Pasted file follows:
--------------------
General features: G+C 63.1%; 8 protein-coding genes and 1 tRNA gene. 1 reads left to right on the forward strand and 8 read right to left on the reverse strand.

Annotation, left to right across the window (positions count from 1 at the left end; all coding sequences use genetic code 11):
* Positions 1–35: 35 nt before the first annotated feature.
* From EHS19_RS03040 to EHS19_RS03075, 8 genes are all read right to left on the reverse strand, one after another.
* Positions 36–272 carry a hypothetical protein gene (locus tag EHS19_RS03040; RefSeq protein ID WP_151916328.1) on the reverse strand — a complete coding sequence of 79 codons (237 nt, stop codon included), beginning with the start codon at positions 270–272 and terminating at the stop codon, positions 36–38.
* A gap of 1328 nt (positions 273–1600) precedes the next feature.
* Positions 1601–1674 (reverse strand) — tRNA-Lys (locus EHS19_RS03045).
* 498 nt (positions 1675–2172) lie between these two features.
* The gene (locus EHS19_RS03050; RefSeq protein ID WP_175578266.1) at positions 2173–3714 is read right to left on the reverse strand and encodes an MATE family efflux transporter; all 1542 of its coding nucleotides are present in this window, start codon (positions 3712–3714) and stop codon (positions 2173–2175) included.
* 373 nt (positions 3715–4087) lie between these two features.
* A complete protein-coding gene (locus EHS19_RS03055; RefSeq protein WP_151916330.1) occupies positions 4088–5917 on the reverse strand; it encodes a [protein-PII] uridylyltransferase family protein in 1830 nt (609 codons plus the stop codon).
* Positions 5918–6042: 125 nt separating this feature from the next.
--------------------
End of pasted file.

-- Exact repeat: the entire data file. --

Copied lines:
General features: G+C 63.1%; 8 protein-coding genes and 1 tRNA gene. 1 reads left to right on the forward strand and 8 read right to left on the reverse strand.

Annotation, left to right across the window (positions count from 1 at the left end; all coding sequences use genetic code 11):
* Positions 1–35: 35 nt before the first annotated feature.
* From EHS19_RS03040 to EHS19_RS03075, 8 genes are all read right to left on the reverse strand, one after another.
* Positions 36–272 carry a hypothetical protein gene (locus tag EHS19_RS03040; RefSeq protein ID WP_151916328.1) on the reverse strand — a complete coding sequence of 79 codons (237 nt, stop codon included), beginning with the start codon at positions 270–272 and terminating at the stop codon, positions 36–38.
* A gap of 1328 nt (positions 273–1600) precedes the next feature.
* Positions 1601–1674 (reverse strand) — tRNA-Lys (locus EHS19_RS03045).
* 498 nt (positions 1675–2172) lie between these two features.
* The gene (locus EHS19_RS03050; RefSeq protein ID WP_175578266.1) at positions 2173–3714 is read right to left on the reverse strand and encodes an MATE family efflux transporter; all 1542 of its coding nucleotides are present in this window, start codon (positions 3712–3714) and stop codon (positions 2173–2175) included.
* 373 nt (positions 3715–4087) lie between these two features.
* A complete protein-coding gene (locus EHS19_RS03055; RefSeq protein WP_151916330.1) occupies positions 4088–5917 on the reverse strand; it encodes a [protein-PII] uridylyltransferase family protein in 1830 nt (609 codons plus the stop codon).
* Positions 5918–6042: 125 nt separating this feature from the next.